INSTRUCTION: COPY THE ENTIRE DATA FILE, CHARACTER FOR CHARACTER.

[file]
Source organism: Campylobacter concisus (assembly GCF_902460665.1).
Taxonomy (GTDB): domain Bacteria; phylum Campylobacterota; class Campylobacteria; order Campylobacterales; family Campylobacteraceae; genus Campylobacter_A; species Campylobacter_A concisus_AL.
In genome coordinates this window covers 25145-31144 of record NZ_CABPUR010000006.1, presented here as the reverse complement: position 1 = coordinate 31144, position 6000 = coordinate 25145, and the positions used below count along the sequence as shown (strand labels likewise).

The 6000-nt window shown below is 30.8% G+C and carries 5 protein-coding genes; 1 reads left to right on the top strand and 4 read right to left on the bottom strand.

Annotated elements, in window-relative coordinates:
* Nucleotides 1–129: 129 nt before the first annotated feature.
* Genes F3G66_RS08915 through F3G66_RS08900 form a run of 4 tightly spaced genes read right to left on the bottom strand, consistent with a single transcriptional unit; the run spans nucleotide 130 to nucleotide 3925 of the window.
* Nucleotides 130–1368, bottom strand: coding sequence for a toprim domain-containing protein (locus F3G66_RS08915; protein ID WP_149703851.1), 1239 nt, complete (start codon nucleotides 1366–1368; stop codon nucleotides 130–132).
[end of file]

Source organism: Campylobacter concisus (assembly GCF_902460665.1).
Taxonomy (GTDB): domain Bacteria; phylum Campylobacterota; class Campylobacteria; order Campylobacterales; family Campylobacteraceae; genus Campylobacter_A; species Campylobacter_A concisus_AL.
In genome coordinates this window covers 25145-31144 of record NZ_CABPUR010000006.1, presented here as the reverse complement: position 1 = coordinate 31144, position 6000 = coordinate 25145, and the positions used below count along the sequence as shown (strand labels likewise).

The 6000-nt window shown below is 30.8% G+C and carries 5 protein-coding genes; 1 reads left to right on the top strand and 4 read right to left on the bottom strand.

Annotated elements, in window-relative coordinates:
* Nucleotides 1–129: 129 nt before the first annotated feature.
* Genes F3G66_RS08915 through F3G66_RS08900 form a run of 4 tightly spaced genes read right to left on the bottom strand, consistent with a single transcriptional unit; the run spans nucleotide 130 to nucleotide 3925 of the window.
* Nucleotides 130–1368, bottom strand: coding sequence for a toprim domain-containing protein (locus F3G66_RS08915; protein ID WP_149703851.1), 1239 nt, complete (start codon nucleotides 1366–1368; stop codon nucleotides 130–132).